News:

The financial picture at Rolls-Royce, as with every other commercial aviation entity, has turned bleak amidst the current global pandemic. The company was estimating a positive cash flow of £1 billion for this year but is now expecting a cash outflow of £4 billion, of which £3 billion will be from the first half of the year.

The company has, like Boeing, been beset with product problems. Those were compounded by the pandemic that reduced new orders for engines and decimated maintenance revenues as aircraft stopped flying. The company has suspended dividends, announced 9,000 job cuts, and accepted a £2 billion government loan, and still may need to raise another £2 billion in equity capital that would dilute its shareholders further.

Rolls-Royce builds engines primarily for wide-body airliners, and powers about 38% of the current wide-body fleet. The razor and razor blade business model for aircraft engines means that Rolls-Royce loses more than £1 million on each engine it sells, making up the revenue shortfall in the sale of spare parts and services. But with aircraft not flying, those service revenues have dried up, exacerbating an already dicey financial position. The company now believes that a full recovery may take up to 7 years to complete.

Analysis:

Rolls-Royce is in deep financial trouble. But rescue from an international merger is unlikely, as the British Government retains a “golden share” from a bailout of the company in the 1970s and would block an international takeover. While it would make sense for Pratt & Whitney, which builds the GTF for narrow-body aircraft but has no new technology wide-body engine, to acquire Rolls-Royce which offers only wide-body engines today, such a combination is politically unlikely. We have thought it about before.

The technical difficulties with the Trent 1000 engine, while expensive, are showing progress. The company has completed the backlog of overhauls related to the Trent 1000 durability issues and has achieved the target to reduce the number of related aircraft on the ground (AOG) to single digits. Rolls-Royce is progressing well with the type test of the replacement high-pressure turbine blade for the Trent 1000 TEN, the final durability issue to be fixed, and remains on track for its incorporation into the fleet by June 2021. Nonetheless, the cash flow issues resulting from the problems have been substantial and will continue into next year.

The outlook for the company, which plans to reduce its cash shortfall from £3 billion in the first half to £1 billion in the second half, will reflect reducing inventories, cost-cutting, and a gradual resumption of flying hours and services revenue over the next six months. Even as such, the company is projecting only 70% of pre-pandemic flight hours for 2021, meaning reduced maintenance revenues that will heavily impact financial performance.

Insight:

Rolls-Royce is an essential component of the British defense industry and is likely too big to fail. It has been bailed out by taxpayers in the past, is the recipient of government loans today, and could again be bailed out if projections for improvement do not pan out if the pandemic continues longer than expected. Today, liabilities strongly outweigh the company’s assets, and its market value has fallen to 1/4th of its former value.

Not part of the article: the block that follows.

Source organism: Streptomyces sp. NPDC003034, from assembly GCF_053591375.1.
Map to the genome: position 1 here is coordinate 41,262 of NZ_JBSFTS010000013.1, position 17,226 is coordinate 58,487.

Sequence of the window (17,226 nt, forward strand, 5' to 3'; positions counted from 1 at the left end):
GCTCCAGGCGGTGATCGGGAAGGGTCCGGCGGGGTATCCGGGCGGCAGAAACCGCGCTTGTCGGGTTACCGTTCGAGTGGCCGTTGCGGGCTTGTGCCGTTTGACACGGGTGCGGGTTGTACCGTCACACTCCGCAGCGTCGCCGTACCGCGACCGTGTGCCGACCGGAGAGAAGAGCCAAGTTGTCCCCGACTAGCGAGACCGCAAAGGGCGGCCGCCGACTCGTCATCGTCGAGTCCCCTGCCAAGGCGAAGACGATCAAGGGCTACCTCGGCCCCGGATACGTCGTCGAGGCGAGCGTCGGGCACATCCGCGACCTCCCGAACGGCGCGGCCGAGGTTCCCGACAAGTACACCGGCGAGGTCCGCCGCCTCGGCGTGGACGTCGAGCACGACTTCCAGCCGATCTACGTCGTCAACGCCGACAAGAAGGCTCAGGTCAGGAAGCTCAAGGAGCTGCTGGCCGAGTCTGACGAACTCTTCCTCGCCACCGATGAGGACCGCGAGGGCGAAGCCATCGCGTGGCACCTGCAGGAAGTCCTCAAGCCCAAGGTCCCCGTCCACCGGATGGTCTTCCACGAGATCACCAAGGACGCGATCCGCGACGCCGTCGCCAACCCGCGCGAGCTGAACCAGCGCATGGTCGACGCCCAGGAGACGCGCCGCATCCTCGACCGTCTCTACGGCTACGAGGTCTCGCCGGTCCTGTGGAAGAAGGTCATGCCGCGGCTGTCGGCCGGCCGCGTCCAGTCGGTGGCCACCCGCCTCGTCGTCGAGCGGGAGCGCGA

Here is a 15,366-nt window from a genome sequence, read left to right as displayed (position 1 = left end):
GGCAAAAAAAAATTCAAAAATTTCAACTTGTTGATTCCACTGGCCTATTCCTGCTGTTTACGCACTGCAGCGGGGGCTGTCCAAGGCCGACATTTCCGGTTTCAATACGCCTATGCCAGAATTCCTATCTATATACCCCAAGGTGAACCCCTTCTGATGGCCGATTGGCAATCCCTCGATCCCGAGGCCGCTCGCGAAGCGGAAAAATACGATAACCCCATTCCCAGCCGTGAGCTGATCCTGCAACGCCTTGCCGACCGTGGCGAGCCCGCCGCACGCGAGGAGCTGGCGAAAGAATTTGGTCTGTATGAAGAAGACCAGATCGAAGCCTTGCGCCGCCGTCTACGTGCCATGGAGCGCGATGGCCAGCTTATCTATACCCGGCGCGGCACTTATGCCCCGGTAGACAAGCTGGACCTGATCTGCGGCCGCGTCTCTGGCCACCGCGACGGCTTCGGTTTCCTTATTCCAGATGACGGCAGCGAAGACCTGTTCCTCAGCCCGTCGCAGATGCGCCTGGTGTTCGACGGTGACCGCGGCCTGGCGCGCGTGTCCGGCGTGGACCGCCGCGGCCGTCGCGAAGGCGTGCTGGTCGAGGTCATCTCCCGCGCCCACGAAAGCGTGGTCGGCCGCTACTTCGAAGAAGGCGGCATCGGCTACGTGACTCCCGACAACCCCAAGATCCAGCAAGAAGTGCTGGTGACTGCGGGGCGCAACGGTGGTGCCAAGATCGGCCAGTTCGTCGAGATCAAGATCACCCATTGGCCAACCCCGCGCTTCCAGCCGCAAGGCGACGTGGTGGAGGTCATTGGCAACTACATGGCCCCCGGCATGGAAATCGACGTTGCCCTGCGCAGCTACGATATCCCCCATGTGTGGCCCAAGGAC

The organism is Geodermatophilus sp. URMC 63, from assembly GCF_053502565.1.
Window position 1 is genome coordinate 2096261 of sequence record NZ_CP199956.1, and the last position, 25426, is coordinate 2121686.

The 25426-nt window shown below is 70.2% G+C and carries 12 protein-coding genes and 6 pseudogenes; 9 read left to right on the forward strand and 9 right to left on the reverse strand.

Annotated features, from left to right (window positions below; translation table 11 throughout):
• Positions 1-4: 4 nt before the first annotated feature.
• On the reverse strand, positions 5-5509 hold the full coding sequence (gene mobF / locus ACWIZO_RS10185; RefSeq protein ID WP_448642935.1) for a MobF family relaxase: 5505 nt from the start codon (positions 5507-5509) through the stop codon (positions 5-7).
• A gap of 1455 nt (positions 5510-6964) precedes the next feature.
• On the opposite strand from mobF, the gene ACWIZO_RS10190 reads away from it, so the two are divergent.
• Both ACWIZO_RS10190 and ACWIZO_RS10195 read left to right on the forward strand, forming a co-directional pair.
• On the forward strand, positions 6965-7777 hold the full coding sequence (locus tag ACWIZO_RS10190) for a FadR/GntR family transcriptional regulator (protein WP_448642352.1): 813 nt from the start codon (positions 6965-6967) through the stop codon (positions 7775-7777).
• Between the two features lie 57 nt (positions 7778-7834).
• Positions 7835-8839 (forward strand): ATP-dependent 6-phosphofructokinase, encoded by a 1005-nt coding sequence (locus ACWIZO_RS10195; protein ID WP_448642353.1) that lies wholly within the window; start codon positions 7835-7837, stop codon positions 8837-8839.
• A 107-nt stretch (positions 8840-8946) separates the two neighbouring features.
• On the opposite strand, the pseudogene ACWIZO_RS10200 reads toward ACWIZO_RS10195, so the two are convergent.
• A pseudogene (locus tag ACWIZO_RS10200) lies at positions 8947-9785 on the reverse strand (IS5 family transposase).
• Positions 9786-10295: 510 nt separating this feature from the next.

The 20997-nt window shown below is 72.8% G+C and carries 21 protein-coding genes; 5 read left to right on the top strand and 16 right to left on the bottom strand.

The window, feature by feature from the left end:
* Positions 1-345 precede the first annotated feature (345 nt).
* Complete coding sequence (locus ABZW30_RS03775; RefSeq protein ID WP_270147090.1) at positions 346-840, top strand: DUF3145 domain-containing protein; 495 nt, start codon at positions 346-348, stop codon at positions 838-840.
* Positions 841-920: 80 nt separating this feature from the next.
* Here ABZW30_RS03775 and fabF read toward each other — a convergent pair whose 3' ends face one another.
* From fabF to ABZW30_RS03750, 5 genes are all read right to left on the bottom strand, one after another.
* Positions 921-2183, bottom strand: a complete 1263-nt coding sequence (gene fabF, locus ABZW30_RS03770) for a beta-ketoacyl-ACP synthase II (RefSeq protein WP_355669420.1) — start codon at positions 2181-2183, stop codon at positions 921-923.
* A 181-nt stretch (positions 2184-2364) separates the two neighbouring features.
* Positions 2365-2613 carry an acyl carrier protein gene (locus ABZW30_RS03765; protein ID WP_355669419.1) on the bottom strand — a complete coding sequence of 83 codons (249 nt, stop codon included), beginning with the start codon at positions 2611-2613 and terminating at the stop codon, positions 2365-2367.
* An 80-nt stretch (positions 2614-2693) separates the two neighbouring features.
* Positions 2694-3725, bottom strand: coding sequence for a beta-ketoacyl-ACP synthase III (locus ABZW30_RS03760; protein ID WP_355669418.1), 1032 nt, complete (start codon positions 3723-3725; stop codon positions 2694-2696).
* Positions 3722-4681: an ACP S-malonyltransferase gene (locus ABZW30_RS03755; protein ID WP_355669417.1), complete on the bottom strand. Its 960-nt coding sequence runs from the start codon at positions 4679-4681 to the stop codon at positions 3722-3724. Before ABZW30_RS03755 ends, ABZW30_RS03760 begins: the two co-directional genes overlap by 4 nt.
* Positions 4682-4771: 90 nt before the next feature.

The company is vital to Airbus, as it is the sole source of engines for the A330neo and A350XWB, Airbus new technology wide-body programs. While the Trent 1000 also powers the Boeing 787, that market is shared with GE and customers have a choice of engines. The survival of Airbus in the wide-body market is totally dependent on Rolls-Royce continuing to build and support aircraft engines.

The outlook for Rolls-Royce is bleak, but we’ve seen this before. The bailout in the 1970s led to a resilient competitor that gained back market share and continued as a major player in the aerospace market and was a major source of exports for the UK. Rolls-Royce has a plan in place to recover if everything works right and the world recovers from the pandemic as hoped. But the company will be weaker financially, and the question is whether the Advanced and UltraFan developments for a new narrow-body engine will need to be suspended or pushed back to conserve cash in the near term. If so, the impacts from the pandemic could last for decades rather than years, and Rolls-Royce would remain a niche wide-body player rather than produce engines for any size aircraft.  A smaller and more focused Rolls-Royce is a likely outcome as it emerges as a weaker player in the wake of the global pandemic.

News:

The financial picture at Rolls-Royce, as with every other commercial aviation entity, has turned bleak amidst the current global pandemic. The company was estimating a positive cash flow of £1 billion for this year but is now expecting a cash outflow of £4 billion, of which £3 billion will be from the first half of the year.

The company has, like Boeing, been beset with product problems. Those were compounded by the pandemic that reduced new orders for engines and decimated maintenance revenues as aircraft stopped flying. The company has suspended dividends, announced 9.000 job cuts, and accepted a £2 billion government loan, and still may need to raise another £2 billion in equity capital that would dilute its shareholders further.

Rolls-Royce builds engines primarily for wide-body airliners, and powers about 38% of the current wide-body fleet. The razor and razor blade business model for aircraft engines means that Rolls-Royce loses more than £1 million on each engine it sells, making up the revenue shortfall in the sale of spare parts and services. But with aircraft not flying, those service revenues have dried up, exacerbating an already dicey financial position. The company now believes that a full recovery may take up to 7 years to complete.


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